France’s revamped EV incentives favor European-made EVs and exclude those from China, a list of qualifying vehicles shows.
Reuters reported Thursday that 65% of EVs sold in France will still qualify for a rebate of up to 7,000 euros (approximately $7,600) under new rules that went into effect Friday. The list includes the Tesla Model Y (European-market versions of which are manufactured in Germany), 24 models from Stellantis, five from Renault, and several BMW and Mercedes-Benz models.
But Bloomberg notes that the China-manufactured BMW iX3 and Dacia Spring (from Renault-owned Romanian brand Dacia) are not on the list. Nor is the MG 4, a strong-selling affordable EV from Chinese automaker SAIC. The Tesla Model 3, which is currently built in both China and the U.S., is also not listed.
2022 BMW iX3
The incentive is dependent partly on the carbon footprint of manufacturing, and Reuters claims that many Chinese EVs are still manufactured with coal-generated electricity. It’s also structured as a variable rebate based on household income, and includes a price cap of 47,000 euros (approximately $51,200).
Europe has been moving at two speeds on EV adoption, and this trend hasn’t much changed over the past several years. France is arguably moving to adopt EVs at a faster rate than poorer European countries.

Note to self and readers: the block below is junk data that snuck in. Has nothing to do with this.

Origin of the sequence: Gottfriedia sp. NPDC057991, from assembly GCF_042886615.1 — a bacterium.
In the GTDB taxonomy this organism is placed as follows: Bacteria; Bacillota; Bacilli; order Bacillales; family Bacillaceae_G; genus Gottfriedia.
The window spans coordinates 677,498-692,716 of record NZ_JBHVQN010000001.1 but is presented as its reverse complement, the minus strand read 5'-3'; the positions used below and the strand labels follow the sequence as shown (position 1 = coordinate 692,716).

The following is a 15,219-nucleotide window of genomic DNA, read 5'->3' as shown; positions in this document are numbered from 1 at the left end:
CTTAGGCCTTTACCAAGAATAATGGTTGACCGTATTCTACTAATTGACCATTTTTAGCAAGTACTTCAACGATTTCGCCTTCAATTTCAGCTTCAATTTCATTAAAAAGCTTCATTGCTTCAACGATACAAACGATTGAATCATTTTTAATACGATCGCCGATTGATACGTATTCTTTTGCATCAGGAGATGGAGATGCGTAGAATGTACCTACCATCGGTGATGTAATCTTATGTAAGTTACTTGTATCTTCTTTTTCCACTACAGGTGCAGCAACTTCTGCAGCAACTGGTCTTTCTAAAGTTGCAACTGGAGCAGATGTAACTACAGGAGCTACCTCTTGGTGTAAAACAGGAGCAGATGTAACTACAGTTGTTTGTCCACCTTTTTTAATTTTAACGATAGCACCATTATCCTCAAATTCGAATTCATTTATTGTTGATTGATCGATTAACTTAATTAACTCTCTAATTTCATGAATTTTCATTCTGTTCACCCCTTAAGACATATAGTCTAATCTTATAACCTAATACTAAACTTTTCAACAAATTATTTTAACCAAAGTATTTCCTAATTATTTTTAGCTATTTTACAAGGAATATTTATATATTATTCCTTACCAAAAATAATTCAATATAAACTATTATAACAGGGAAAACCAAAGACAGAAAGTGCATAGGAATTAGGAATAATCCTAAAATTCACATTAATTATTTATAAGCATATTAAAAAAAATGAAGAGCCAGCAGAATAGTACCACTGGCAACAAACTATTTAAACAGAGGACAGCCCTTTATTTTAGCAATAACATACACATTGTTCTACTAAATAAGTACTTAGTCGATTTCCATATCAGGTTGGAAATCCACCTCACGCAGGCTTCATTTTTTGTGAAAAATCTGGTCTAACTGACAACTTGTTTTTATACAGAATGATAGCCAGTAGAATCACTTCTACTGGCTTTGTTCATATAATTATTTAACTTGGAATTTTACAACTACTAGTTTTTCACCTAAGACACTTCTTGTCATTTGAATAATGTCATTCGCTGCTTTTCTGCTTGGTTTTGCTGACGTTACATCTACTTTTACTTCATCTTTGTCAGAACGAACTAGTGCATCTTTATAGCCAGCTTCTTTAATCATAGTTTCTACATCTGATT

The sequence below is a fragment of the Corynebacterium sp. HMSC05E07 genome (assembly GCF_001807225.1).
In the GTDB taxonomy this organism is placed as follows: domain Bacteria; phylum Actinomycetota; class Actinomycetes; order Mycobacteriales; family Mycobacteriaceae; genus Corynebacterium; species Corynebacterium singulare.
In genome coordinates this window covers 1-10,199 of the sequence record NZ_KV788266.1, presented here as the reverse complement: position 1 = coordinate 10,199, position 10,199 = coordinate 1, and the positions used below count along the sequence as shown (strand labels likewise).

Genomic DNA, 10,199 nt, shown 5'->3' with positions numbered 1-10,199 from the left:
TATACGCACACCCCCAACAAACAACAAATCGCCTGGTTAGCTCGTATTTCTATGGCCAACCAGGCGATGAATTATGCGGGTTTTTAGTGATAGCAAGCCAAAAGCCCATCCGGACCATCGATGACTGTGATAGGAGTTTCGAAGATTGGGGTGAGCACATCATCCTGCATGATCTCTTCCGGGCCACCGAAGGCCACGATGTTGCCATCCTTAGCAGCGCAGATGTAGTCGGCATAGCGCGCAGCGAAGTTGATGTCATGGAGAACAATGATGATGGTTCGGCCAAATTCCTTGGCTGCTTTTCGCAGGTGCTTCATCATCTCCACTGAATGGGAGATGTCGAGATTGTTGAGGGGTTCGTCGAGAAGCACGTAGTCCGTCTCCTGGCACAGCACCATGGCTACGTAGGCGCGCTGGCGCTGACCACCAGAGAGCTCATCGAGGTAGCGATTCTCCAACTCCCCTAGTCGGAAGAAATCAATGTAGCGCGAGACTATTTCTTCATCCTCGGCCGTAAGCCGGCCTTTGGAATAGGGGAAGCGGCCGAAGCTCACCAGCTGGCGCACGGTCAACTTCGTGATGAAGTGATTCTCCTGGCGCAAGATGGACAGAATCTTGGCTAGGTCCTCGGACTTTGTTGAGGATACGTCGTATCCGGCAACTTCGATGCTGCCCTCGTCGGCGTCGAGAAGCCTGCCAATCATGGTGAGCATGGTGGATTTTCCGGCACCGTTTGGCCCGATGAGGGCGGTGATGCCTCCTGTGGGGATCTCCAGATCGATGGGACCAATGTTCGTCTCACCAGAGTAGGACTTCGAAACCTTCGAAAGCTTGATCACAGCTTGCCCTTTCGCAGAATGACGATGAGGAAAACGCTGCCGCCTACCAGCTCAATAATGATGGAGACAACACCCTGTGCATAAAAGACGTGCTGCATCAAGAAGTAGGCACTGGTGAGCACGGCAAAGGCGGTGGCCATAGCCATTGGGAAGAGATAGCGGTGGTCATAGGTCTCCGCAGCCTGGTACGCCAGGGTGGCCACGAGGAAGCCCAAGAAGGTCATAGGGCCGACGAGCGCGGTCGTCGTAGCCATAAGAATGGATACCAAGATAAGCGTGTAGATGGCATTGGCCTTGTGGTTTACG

Tesla Model 3 (Europe-market refresh)
The U.S. has also aimed to emphasize locally produced EVs with its incentive revamp. Biden EV policy—and how it favored American-made content—had the European Union claiming that it violated World Trade Organization rules. U.S. rules were later clarified to include trade partners but exclude “foreign entities of concern,” including China. The U.S. tax credit, within weeks, also becomes a point-of-sale incentive for those eligible for the credit.
In the U.S. and in Europe, an idea that perhaps hasn’t been given enough attention is the matter of retiring older, more polluting vehicles. That’s something the Biden administration originally aimed to include in its policy but didn’t.